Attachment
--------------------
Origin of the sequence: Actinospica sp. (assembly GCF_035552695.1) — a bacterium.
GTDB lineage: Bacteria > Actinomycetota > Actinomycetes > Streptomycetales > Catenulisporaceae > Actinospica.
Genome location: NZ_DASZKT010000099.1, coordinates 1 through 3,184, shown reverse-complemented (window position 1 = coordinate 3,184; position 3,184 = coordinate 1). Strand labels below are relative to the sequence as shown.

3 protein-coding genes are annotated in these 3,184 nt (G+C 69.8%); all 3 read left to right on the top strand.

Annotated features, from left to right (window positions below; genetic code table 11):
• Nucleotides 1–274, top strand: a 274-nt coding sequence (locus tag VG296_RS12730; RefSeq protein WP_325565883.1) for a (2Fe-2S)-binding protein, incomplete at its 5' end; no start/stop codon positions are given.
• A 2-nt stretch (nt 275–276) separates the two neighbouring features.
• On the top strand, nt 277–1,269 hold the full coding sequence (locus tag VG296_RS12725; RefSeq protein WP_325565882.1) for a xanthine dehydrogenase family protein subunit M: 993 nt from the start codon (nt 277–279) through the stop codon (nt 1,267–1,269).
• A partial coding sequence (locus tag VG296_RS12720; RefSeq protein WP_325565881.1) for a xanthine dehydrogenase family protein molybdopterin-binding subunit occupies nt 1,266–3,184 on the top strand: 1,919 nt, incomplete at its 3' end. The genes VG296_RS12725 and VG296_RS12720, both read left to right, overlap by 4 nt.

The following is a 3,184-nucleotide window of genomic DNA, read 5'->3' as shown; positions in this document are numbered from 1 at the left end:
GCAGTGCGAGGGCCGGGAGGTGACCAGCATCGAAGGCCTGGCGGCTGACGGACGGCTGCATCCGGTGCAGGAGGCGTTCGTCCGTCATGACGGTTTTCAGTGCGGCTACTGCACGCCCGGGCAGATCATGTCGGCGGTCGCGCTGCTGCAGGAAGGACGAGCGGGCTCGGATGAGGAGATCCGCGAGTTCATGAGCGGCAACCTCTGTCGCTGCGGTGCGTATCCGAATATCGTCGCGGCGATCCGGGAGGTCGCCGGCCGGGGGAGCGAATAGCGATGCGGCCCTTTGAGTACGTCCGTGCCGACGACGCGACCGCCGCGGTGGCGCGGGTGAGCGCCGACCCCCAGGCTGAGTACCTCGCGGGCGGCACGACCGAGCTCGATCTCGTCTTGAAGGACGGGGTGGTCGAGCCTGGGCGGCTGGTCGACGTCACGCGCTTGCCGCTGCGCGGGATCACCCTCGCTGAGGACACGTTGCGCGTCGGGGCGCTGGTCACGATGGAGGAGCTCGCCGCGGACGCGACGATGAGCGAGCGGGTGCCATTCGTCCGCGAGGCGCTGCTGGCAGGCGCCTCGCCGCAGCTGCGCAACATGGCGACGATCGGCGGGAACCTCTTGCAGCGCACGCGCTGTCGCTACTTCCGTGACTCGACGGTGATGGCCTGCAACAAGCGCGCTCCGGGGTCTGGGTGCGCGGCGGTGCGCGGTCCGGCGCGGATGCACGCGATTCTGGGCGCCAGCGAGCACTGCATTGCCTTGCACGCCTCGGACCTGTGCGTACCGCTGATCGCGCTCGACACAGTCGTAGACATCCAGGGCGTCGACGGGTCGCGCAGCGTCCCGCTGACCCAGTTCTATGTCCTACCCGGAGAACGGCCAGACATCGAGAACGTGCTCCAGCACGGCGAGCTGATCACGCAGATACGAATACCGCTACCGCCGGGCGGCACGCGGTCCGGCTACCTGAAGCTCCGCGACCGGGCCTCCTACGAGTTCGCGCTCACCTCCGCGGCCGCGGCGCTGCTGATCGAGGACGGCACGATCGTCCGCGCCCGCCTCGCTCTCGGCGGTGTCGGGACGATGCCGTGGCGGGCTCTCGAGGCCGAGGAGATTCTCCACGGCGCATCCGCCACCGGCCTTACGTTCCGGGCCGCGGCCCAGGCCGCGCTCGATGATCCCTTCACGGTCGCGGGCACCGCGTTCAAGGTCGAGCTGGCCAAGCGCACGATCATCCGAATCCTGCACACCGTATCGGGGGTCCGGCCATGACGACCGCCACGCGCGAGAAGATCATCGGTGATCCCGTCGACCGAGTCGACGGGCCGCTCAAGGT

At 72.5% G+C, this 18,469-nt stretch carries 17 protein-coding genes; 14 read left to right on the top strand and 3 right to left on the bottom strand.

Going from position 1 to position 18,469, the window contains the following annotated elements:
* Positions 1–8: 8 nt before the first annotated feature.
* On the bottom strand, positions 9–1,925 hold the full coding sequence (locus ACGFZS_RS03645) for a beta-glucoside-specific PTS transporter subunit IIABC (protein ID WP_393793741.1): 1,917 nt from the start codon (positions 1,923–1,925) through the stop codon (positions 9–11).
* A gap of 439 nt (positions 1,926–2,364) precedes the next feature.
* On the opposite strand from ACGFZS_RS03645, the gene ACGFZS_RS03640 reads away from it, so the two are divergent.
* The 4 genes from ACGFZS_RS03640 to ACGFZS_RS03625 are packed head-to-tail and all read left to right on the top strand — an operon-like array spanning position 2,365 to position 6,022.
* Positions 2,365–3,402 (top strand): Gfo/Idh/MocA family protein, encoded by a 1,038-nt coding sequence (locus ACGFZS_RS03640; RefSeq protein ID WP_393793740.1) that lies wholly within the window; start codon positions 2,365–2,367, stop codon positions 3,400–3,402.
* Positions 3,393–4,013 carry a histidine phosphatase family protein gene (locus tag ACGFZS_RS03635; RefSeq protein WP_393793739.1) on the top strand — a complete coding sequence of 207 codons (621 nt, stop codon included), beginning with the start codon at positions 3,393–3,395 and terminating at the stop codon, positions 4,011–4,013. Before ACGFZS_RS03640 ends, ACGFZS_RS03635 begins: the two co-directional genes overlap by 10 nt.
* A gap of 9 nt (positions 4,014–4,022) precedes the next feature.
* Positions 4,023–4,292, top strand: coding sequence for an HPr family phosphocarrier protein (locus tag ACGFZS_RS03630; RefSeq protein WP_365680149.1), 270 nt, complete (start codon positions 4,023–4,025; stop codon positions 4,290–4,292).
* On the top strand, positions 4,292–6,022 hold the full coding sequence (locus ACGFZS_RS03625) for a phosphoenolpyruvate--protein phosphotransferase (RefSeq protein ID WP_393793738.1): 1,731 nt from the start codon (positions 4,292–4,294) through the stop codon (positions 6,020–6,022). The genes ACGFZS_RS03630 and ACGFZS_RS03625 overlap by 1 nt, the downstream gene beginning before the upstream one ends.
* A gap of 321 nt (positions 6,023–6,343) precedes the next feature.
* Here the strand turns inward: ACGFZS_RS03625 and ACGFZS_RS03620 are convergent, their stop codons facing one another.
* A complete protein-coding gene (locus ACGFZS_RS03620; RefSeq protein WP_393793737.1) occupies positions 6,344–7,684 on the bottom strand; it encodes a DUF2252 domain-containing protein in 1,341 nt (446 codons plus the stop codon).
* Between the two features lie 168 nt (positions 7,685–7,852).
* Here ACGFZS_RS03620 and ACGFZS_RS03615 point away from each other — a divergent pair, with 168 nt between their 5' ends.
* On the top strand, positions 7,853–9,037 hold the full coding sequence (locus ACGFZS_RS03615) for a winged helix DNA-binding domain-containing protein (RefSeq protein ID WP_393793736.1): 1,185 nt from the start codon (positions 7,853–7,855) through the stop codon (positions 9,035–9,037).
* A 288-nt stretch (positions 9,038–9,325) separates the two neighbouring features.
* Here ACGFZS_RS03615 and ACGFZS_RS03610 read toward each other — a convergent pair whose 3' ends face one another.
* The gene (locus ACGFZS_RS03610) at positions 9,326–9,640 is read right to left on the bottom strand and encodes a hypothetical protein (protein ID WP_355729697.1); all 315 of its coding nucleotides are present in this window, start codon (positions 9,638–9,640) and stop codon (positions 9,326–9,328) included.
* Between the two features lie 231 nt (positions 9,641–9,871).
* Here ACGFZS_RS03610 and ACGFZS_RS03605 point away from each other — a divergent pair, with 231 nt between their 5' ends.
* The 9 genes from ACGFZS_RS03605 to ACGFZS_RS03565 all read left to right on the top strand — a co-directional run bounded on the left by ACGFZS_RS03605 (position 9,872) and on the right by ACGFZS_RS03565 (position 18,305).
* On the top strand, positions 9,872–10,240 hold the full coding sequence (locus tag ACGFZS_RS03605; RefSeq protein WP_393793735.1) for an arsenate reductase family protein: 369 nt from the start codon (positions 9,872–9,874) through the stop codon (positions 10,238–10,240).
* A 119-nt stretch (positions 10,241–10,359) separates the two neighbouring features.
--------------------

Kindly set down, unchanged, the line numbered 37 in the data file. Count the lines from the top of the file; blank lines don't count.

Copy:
* A 119-nt stretch (positions 10,241–10,359) separates the two neighbouring features.